Simon also pointed out that not only do experts have access to more information than novices do, they can access it more quickly because of their mental cross-indexing, ie the schemata that link relevant information. Rapid speed of access reduces cognitive load, but it doesn’t eliminate it. Chess experts can determine the best next move within seconds, but for most other experts, their knowledge is considerably more complex and less well-defined. A surgeon or an engineer is likely to take days rather than seconds to decide on the best procedure or design to resolve a difficult problem. That implies that quite a heavy cognitive load is involved.

Daisy does mention schemata but doesn’t go into detail about how they are formed or how they influence thinking and understanding. She refers to deep learning in passing but doesn’t tackle the issue Willingham raises about students’ problems with deep structure.

burden of proof

Old Andrew appears to be suggesting that I should assume that Daisy’s assertions are valid unless I can produce evidence to refute them. The burden of proof for a theory usually rests with the person making the claims, for obvious reasons. Daisy cites evidence to support some of her claims, but not all of them. She doesn’t evaluate that evidence by considering its reliability or validity or by taking into account contradictory evidence.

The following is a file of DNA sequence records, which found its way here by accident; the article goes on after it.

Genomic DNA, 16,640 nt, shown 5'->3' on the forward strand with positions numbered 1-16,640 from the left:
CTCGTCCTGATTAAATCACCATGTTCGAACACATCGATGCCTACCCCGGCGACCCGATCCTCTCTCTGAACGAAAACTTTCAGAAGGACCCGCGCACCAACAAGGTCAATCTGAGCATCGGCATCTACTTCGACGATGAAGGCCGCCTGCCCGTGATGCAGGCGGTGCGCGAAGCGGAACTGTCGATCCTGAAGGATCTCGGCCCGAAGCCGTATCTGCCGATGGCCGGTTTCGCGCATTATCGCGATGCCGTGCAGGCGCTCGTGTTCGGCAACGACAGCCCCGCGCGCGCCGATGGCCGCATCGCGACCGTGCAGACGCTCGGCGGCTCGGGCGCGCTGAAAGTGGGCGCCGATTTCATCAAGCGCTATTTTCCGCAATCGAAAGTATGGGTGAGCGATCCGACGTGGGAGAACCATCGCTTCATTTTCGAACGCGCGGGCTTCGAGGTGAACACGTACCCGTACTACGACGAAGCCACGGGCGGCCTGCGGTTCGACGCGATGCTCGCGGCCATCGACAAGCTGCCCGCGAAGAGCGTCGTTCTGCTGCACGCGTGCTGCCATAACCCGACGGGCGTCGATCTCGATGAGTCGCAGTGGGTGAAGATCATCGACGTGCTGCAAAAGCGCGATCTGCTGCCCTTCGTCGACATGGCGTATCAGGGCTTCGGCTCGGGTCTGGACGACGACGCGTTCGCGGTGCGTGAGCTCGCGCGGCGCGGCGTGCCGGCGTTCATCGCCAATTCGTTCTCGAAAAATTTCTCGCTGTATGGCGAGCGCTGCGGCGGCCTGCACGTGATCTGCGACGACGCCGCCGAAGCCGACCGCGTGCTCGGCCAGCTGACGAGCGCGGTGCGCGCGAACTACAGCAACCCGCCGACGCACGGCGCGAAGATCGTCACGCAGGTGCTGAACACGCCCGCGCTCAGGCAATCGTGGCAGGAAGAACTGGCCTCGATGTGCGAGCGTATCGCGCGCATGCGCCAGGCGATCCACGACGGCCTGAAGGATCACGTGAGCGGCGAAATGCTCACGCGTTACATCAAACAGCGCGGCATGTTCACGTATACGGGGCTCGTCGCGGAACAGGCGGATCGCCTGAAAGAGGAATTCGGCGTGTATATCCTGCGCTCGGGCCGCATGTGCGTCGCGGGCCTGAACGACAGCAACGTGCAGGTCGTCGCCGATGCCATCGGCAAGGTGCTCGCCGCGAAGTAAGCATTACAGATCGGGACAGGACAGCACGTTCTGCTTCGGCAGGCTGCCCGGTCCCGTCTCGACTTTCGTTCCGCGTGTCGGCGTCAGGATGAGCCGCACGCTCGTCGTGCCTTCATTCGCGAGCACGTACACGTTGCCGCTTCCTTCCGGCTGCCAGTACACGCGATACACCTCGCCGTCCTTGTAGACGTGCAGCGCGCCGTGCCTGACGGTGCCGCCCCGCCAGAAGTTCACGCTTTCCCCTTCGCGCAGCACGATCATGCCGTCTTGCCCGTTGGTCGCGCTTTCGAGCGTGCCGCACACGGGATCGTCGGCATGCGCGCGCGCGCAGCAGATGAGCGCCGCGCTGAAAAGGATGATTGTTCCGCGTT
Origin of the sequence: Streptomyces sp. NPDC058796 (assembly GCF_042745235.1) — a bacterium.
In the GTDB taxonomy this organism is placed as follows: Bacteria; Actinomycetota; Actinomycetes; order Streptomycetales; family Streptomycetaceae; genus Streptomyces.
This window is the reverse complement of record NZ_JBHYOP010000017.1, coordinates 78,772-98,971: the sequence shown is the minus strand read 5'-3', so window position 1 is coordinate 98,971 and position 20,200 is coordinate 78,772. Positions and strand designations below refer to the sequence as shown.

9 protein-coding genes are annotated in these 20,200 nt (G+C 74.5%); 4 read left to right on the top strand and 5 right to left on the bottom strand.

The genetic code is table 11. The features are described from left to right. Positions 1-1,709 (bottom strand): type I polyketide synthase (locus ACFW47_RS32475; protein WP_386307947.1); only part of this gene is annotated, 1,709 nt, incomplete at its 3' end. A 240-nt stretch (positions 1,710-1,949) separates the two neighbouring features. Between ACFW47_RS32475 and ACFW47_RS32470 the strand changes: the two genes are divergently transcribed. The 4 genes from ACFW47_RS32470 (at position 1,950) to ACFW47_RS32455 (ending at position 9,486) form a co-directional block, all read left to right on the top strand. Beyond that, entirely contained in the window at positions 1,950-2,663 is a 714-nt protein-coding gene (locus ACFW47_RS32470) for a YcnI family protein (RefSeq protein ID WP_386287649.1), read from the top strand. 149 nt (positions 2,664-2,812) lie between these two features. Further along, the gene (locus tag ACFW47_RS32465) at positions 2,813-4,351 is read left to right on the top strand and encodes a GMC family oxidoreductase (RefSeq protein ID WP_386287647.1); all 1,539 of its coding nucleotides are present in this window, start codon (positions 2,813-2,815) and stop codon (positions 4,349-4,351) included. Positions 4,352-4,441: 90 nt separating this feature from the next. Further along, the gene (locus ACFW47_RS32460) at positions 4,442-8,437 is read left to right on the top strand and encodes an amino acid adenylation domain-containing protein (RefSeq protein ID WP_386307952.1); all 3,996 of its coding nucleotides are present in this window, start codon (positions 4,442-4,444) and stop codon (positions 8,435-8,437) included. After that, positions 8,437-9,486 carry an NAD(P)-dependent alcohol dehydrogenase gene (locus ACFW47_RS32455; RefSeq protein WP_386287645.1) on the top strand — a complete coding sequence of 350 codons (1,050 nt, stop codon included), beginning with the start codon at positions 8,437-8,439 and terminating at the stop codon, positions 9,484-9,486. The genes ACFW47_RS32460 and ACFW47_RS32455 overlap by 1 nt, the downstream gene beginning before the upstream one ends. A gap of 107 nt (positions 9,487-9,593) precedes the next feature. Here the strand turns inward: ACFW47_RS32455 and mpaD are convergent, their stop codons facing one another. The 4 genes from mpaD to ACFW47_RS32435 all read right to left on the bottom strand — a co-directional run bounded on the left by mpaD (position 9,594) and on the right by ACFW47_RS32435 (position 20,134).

If Daisy had written a book about her musings on cognitive psychology and education, or about how findings from cognitive psychology had helped her teaching, I wouldn’t be writing this. But that’s not what she’s done. She’s used theory from one knowledge domain to challenge theory in another. That can be a very fruitful strategy; the application of game theory and ecological systems theory has transformed several fields. But it’s not helpful simply to take a few concepts out of context from one domain and apply them out of context to another domain.

The reason is that theoretical concepts aren’t free-standing; they are embedded in a conceptual framework. If you’re challenging theory with theory, you need to take a long hard look at both knowledge domains first to get an idea of where particular concepts fit in. You can’t just say “I’m going to apply the concepts of chunking and the limited capacity of working memory to education, but I shan’t bother with schema theory or bounded rationality or heuristics and biases because I don’t think they’re relevant.” Well, you can say that, but it’s not a helpful way to approach problems with learning, because all of these concepts are integral to human cognition. Students don’t leave some of them in the cloakroom when they come into class.

On top of that, the model for pedagogy and the curriculum that Daisy supports is currently influencing international educational policy. If the DfE considers the way evidence has been presented by Hirsch, Willingham and presumably Daisy, as ‘rigorous’, as Michael Gove clearly did, then we’re in trouble.

For Old Andrew’s benefit, I’ve listed some references. Most of them are about things that Daisy doesn’t mention. That’s the point.